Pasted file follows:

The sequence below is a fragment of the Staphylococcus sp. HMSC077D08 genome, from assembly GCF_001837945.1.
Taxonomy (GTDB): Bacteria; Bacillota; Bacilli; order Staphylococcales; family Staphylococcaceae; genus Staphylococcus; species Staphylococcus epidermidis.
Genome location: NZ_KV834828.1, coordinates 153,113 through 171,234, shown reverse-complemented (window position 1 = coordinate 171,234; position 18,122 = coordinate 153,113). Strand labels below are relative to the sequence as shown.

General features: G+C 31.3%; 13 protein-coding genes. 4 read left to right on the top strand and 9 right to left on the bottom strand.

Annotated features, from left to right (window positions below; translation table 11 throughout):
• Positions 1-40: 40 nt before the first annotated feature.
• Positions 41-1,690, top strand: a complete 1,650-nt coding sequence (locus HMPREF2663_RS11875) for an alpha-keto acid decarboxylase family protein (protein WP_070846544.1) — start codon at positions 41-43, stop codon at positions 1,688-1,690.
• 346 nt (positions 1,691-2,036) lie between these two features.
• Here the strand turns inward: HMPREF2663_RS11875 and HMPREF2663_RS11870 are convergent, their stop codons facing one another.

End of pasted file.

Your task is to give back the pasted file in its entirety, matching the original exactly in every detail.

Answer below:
The sequence below is a fragment of the Staphylococcus sp. HMSC077D08 genome, from assembly GCF_001837945.1.
Taxonomy (GTDB): Bacteria; Bacillota; Bacilli; order Staphylococcales; family Staphylococcaceae; genus Staphylococcus; species Staphylococcus epidermidis.
Genome location: NZ_KV834828.1, coordinates 153,113 through 171,234, shown reverse-complemented (window position 1 = coordinate 171,234; position 18,122 = coordinate 153,113). Strand labels below are relative to the sequence as shown.

General features: G+C 31.3%; 13 protein-coding genes. 4 read left to right on the top strand and 9 right to left on the bottom strand.

Annotated features, from left to right (window positions below; translation table 11 throughout):
• Positions 1-40: 40 nt before the first annotated feature.
• Positions 41-1,690, top strand: a complete 1,650-nt coding sequence (locus HMPREF2663_RS11875) for an alpha-keto acid decarboxylase family protein (protein WP_070846544.1) — start codon at positions 41-43, stop codon at positions 1,688-1,690.
• 346 nt (positions 1,691-2,036) lie between these two features.
• Here the strand turns inward: HMPREF2663_RS11875 and HMPREF2663_RS11870 are convergent, their stop codons facing one another.